So for MST there are 2 possible definitions in an undirected graph. Keep in mind that in an undirected graph the MST algorithm always has n - 1 edges and no cycles. In an undirected graph, it doesn't matter which definition you use, since both are correct, however inside a directed graph thats not the case anymore. Definitions:

  1. Choosing a root vertex u in a graph, the MST is the smallest cost tree which connects every other vertex from u.
  2. Given a graph, the minimal cost subgraph which connects all nodes is called a MST. (In an undirected graph this must be a tree)

In a directed graph the first definition for a directed graph is arborescence. However the arborescence is different with every vertex you choose (This is not the case in an undirected graph), resulting in multiple possible directed MST variations. In the links section i have a video which explains the def. of an arborescence.

The second definition requires the directed graph to be one big strongly connected component. Hence it is now possible to go from any vertex u to any other vertex v, there is only 1 MST in a directed graph. However now we are not talking about trees anymore, hence the MST must include cycles. In the links section i included a graph as example for the second definition. In this image there are more then 1 possible minimum graphs, one for either of the red edges removed for example.

My question is, what is second definition called in a directed graph? (Does it have a special name like arborescence) and if so, isn't that the directed variant of MST? Is there an algorithm to compute the minimum graph inside a strongly connected component?

Definition of arborescence on Wikipedia

Quick video explaining what an arborescence is

I created a graph example of what i mean with the second definition:

enter image description here

  • Yet another vocabulary lesson. Jan 2, 2015 at 17:43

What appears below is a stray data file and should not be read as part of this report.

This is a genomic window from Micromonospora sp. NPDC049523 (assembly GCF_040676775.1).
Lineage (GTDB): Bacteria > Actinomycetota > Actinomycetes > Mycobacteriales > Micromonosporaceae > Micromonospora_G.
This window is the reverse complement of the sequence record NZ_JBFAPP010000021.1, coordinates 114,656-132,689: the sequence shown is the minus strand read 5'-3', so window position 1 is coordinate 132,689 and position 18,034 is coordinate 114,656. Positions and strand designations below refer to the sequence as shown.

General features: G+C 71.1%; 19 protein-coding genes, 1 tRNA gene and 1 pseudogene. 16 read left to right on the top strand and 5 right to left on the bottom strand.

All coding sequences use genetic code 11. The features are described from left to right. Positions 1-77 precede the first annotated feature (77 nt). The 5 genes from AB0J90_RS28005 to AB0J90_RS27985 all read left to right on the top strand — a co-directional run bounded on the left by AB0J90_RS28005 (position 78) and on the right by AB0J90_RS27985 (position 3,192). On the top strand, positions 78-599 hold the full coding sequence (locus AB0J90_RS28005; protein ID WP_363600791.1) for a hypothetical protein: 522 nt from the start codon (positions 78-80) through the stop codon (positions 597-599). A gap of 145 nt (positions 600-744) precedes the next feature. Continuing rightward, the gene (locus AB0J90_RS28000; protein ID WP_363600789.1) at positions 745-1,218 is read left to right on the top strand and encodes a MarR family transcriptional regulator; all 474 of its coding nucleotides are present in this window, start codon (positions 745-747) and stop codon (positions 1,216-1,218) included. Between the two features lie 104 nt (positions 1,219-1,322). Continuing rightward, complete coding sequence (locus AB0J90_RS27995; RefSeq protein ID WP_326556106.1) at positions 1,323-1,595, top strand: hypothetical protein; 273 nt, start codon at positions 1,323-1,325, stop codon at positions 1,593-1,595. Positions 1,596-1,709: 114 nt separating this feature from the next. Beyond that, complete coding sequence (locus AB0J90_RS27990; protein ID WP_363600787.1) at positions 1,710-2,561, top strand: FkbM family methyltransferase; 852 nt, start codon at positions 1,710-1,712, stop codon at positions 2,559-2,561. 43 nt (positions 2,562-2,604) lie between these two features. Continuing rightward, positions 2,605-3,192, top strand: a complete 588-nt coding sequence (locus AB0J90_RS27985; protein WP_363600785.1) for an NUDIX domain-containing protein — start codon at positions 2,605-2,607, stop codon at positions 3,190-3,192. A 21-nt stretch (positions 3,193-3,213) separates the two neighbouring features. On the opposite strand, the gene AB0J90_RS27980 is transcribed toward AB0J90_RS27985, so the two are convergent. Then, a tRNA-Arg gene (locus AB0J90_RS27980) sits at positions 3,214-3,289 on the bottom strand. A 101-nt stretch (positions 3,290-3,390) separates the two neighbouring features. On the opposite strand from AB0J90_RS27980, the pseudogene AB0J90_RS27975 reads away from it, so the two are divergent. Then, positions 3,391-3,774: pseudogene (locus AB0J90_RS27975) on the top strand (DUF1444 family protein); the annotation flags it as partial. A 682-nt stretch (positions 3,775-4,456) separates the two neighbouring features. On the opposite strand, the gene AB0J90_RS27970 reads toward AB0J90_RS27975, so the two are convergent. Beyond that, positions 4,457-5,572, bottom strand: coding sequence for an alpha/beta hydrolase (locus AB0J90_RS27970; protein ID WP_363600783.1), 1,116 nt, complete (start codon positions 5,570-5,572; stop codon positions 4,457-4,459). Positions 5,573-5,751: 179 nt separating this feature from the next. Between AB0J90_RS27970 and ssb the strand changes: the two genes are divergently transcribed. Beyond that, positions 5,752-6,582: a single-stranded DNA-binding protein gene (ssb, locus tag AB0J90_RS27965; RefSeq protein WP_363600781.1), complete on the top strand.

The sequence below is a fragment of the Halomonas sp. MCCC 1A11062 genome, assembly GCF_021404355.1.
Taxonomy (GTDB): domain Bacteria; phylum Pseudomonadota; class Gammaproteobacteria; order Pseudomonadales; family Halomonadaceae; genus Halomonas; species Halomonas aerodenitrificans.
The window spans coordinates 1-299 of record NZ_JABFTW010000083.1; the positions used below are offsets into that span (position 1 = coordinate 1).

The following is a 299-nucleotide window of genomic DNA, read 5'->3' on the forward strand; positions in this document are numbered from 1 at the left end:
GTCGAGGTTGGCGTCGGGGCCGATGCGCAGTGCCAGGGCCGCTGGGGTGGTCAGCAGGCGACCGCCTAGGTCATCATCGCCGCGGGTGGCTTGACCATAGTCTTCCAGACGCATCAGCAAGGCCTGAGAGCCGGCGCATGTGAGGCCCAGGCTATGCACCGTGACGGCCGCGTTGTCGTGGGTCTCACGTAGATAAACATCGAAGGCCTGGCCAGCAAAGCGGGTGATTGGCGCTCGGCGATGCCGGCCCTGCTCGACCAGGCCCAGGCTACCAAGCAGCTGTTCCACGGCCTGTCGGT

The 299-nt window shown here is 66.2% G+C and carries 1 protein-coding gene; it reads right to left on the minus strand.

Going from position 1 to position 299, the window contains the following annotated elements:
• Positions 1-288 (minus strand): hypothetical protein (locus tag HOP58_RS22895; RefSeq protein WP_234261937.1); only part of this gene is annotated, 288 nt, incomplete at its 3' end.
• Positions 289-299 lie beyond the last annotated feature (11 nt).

• The language barrier really is hard sometimes, isn't it. My question simply put is: What is the minimum cost graph inside a strongly connected component, which connects every vertex with every other vertex.
    – bvoq
    Jan 2, 2015 at 17:44

1 Answer 1


Alright so the problem is called MSSS and is NP-Complete, i got pointed to the following stackoverflow discussion, which talks about this problem: https://stackoverflow.com/questions/1536067/minimum-cost-strongly-connected-digraph

However i still like the discussion about which of these problems: MSSS vs Arborescence can be considered the inverse of MST.

So to answer my own question i have listed a few points for each of them (please comment if otherwise).

  1. MST is a tree, only the Arborescence returns a tree. (+1 Arborescence)
  2. MSSS only has one correct answer, as the MST does, it doesn't need any central points. (+1 MSSS)

Conclusion: Neither of these, MSSS or Arborescence can be called the directed version of MST, without talking about the other problem.

Your Answer

By clicking “Post Your Answer”, you agree to our terms of service, privacy policy and cookie policy

Not the answer you're looking for? Browse other questions tagged or ask your own question.